Wednesday, April 29, 2009
The Foreign Husband's Greatest Hits
But, before resorting to these methods, what kinds of home remedies to Koreans like to employ? I’ll never forget being introduced to one of them while I was in church in Seoul one weekend, sitting next to a student of mine. As the effects of the week’s teaching activities began to bear down upon me, my eyelids grew heavy and my posture slumped.
She, however, had a remedial solution available at all times: Making a fist, she drove her knuckles repeatedly into my back, starting in the middle but working her way upward. It did have the desired effect, in that my eyelid weight grew drastically more manageable and my posture began to better resemble a utility pole.
Being 5’2 and weighing no more than 110 pounds, the amount of damage she could do was thankfully limited. Still, it was the first time anyone sought to offer me assistance through punching, at least since public high school.
I know for a fact that there was a cultural difference at play here, but I’m not going to say this more pugilistic-style of medicine is never practiced in America. I only know that I grew up in the American South and was raised by Midwesterners. If I said it’s never done in the entire U.S. of A, a Dear Reader might drop me a line saying, “But they do that all the time in Oregon!”
So let’s just say that it came as a surprise to me. I’m getting more and more used to it, though, particularly now that my Korean wife has reached the third trimester. The next time there’s a move to reclassify the stages of pregnancy, I would suggest calling the first three months the “I’m Tired and My Stomach Hurts!” stage; the next three-month period could be the “I’m Tired and My Back Hurts!” phase, and the final portion would be the “I’m Really Tired and Everything Hurts!” epoch.
My wife’s wedding ring no longer fits well because her hand is swollen. She wakes up multiple times at night because she can’t sleep in a position that doesn’t make her lower back ache. The first thing she says when I wake her in the morning is that she doesn’t want to get up, and the second is usually that her stomach hurts.
The biggest problem area, though, is definitely that located below the knees. This region bears all of her increased weight, and she must use this area to support her throughout the day while she works as a nurse. With areas such as her head, she can often be found striking herself with the palm of her hand, which, paradoxical as it sounds, is intended to improve her condition.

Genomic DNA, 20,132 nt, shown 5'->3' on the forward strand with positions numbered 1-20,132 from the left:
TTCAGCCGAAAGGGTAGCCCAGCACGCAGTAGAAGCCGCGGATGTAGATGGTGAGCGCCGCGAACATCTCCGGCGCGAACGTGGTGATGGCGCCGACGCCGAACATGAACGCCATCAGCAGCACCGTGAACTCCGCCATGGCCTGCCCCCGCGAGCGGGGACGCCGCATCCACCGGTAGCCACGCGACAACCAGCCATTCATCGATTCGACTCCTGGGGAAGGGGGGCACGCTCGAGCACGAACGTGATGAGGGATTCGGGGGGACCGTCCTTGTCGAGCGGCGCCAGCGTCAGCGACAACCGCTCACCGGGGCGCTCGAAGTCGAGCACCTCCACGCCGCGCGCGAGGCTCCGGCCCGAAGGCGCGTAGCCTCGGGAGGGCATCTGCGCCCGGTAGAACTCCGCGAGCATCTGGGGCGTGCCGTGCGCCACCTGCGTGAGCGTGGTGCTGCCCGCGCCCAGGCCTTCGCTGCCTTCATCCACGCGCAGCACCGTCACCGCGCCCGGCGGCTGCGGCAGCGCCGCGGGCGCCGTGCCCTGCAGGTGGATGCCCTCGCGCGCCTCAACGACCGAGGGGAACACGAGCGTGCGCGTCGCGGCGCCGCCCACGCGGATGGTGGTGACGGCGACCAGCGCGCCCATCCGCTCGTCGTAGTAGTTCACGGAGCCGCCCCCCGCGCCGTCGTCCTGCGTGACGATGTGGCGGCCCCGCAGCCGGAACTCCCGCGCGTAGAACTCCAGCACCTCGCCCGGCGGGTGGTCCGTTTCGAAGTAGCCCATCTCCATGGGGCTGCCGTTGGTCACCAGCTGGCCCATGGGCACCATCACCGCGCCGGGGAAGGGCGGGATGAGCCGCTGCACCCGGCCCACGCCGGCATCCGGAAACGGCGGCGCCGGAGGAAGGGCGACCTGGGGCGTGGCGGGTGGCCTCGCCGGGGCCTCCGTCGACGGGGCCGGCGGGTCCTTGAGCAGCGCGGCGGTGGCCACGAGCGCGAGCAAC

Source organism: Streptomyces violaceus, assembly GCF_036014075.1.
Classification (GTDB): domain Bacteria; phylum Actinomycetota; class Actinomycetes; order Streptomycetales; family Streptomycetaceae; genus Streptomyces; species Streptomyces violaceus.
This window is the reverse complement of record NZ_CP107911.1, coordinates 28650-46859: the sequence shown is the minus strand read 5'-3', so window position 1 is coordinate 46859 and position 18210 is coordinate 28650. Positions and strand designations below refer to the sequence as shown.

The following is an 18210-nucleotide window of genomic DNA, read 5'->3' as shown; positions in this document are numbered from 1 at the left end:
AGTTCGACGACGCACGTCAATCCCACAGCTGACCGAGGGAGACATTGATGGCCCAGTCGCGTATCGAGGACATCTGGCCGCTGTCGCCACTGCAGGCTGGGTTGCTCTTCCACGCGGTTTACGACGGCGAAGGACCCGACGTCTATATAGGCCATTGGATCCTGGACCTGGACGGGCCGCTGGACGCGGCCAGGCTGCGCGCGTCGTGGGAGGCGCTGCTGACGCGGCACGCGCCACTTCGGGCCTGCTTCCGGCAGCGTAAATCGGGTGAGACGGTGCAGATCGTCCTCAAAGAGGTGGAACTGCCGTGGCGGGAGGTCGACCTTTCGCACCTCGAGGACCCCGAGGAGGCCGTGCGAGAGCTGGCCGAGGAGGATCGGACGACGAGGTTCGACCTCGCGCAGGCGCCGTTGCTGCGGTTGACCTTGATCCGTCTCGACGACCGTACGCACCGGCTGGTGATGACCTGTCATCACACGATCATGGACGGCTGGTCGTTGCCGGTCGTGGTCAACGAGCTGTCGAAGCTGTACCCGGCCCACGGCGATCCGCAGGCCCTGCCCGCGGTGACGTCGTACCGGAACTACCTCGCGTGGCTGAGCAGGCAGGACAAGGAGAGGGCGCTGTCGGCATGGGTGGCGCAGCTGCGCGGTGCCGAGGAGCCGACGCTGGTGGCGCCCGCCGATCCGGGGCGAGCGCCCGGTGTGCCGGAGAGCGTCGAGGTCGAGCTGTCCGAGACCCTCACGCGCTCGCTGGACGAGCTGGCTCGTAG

However, her legs are outside of range for her to land any blows that would have any force behind them. In response to her ailments, my giving foot massages as become almost as daily a part of my routine as teeth-brushing and breakfast. That I’m okay with, but sometimes she has less Tennessean forms of treatment in mind.
“Rub my calves,” she’ll say, and I oblige despite knowing what the next phase is. “Now, hit my calves.”
Perhaps it’s the Southern manners or Midwestern values getting in the way, but I’m really not comfortable with hitting any part of my wife. I make a fist nonetheless, and try to give her what she craves. What results would probably be better described as “enthusiastic fist-touching” than “hitting,” however.
“Harder!” she cries, and I know a bit of psychological misdirection is required. Maybe I should pretend these lower extremities aren’t actually attached to someone I know (and who isn’t a foot shorter than me). Maybe I should instead pretend that they belong to someone who owes me money, or perhaps those Americans who don’t read newspapers because the articles are too long.
I know I’ve found just the right amount of force when she says, “Ahhhh.” Soon I can ask, “Can I stop hitting you now?” and she’ll answer in the affirmative. Then she can return to searching for a sleeping position that will allow her 30 minutes of uninterrupted rest.
Perhaps if this more physical style of medicine is brought to America (just not Oregon) it will be revolutionary. Years after leaving the boxing ring, Mike Tyson can start a second career. If his acting career further sours (assuming that’s possible), Russell Crowe can have a backup plan. In states where they are legally allowed, brass knuckles will soon be found beside stethoscopes in doctor’s offices.
Okay, maybe not.
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